The analysis of predictive factors reported here, taken with our report of an earlier cohort (Mayou et al, 1993) and comparison of detailed analyses of prediction of PTSD (Mayou et al, 2001) and other psychiatric outcomes (Ehlers et al, 1998), emphasises the importance of non-medical variables for all domains of outcome. We conclude that a poor outcome following a road traffic accident should be seen as resulting not only from the physical injury but from the psychiatric consequences of a life-threatening experience, financial losses and a system of compensation that perpetuates frustration while delaying resolution. Even though large health, social and legal resources are involved, many difficulties are unrecognised and untreated.

Clinical implications

Improving clinical care has to be considered in a context in which most patients are discharged after a single A&E department attendance, but many of those who see themselves as innocent victims of a very frightening form of trauma are angry about the suffering and the apparent lack of recognition from others. We need to consider the following.

  1. Routine immediate information and advice. Widely recorded and used ‘ debriefing’ procedures are unhelpful and even harmful (Mayou et al, 2000) but victims' comments suggest that greater efforts to provide information and simple practical help might be helpful.

  2. Early recognition of those needing continuing care. The study suggests predictive variables that could be assessed easily at first attendance or follow-up to identify those at high risk. It is probable that further research could develop a simple clinical instrument.

  3. Access to specialist treatments. Greater access to, and use of, proven psychiatric and psychological care (e.g. cognitive-behavioural treatments and antidepressant medication) are required.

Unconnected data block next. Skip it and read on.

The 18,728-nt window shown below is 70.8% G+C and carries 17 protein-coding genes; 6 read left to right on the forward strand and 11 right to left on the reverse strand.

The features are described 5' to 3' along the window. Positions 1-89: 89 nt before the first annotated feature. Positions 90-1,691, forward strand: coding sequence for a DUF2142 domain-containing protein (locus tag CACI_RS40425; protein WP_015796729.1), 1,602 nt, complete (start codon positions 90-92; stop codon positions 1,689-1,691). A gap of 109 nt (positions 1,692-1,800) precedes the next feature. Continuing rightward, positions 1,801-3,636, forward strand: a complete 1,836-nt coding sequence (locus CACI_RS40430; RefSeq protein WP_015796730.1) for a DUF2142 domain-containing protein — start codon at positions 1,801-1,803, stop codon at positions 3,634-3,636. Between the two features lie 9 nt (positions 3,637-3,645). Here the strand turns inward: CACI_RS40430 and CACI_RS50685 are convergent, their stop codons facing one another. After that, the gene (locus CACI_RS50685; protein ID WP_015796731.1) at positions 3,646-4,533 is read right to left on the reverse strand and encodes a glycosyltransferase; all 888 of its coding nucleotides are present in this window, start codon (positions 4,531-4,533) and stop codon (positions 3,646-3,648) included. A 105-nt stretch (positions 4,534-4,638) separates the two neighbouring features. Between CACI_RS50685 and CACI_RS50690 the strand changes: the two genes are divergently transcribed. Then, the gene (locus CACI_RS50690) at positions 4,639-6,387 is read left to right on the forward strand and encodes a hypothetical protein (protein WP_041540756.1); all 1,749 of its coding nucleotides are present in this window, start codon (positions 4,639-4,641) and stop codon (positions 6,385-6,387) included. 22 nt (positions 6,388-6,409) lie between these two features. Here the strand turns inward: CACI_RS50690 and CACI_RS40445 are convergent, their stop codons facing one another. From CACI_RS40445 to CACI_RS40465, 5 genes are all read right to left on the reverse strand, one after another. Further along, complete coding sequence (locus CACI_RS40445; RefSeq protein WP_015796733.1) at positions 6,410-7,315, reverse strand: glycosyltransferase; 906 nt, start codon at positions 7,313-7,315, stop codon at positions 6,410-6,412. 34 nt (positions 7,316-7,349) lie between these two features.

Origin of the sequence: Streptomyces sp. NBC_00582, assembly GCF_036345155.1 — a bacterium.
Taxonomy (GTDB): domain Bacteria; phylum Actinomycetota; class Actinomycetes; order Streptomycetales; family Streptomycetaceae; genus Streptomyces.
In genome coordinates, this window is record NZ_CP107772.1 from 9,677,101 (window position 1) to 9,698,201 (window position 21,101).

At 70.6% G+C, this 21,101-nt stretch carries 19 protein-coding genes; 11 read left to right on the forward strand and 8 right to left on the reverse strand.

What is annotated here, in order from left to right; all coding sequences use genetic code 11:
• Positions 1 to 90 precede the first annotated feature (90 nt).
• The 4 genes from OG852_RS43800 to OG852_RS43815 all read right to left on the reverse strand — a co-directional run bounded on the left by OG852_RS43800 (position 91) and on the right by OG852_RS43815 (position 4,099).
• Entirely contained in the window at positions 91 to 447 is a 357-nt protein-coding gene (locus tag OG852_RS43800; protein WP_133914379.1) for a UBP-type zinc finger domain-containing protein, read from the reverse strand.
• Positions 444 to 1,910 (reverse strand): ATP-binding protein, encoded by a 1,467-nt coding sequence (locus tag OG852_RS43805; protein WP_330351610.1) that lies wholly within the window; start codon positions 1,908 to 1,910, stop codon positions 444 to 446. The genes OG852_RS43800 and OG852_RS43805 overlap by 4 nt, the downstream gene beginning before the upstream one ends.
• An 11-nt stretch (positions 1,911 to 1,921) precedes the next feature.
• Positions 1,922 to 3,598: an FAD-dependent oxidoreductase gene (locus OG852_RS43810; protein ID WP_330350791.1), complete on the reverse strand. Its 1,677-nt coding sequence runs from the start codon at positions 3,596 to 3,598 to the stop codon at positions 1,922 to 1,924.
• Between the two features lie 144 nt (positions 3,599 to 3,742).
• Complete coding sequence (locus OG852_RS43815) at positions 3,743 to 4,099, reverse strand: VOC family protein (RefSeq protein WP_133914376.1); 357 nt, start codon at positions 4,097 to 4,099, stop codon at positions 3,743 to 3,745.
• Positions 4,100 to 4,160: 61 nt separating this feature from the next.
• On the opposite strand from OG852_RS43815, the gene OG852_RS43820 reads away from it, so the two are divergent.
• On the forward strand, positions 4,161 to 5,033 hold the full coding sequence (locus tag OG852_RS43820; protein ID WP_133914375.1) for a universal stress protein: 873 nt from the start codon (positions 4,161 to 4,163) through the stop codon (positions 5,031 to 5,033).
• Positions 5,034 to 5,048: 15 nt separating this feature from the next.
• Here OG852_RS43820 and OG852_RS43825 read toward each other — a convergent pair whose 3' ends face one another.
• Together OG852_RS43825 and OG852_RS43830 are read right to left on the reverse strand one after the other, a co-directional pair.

Our account of the outcome for a representative sample of A&E department attenders shows that problems are greater, more varied and more persistent than has been recognised previously. This very large public health and economic problem requires legal and social (Cassidy et al, 2000) as well as medical answers.

Clinical Implications and Limitations


  • Although most road traffic injuries are very minor, a substantial proportion of subjects report persistent adverse consequences at 3 months and 1 year.

  • Outcomes at 1 year are predicted by baseline and 3-month psychosocial variables that could be assessed easily in routine clinical care.

  • Treatment of associated psychological and social factors could be expected to have substantial benefit.


  • Assessment of outcome was by self-report only.

  • Eighty per cent completed the baseline questionnaire and there were further non-responders at 3 months and 1 year.

  • There was no physical assessment at follow-up.


We are grateful for help from: Gail Stockford, who was responsible for the recruitment of subjects and for the collection of initial and follow-up data; Christopher Bulstrode, for advice on design and classification of injury severity; Professor Anke Ehlers, who helped to design the psychological assessments; Ann Day, for data analysis; and the medical and nursing staff of the Accident and Emergency Department of the John Radcliffe Hospital, Oxford.

  • Received February 7, 2001.
  • Revision received June 18, 2001.
  • Accepted June 22, 2001.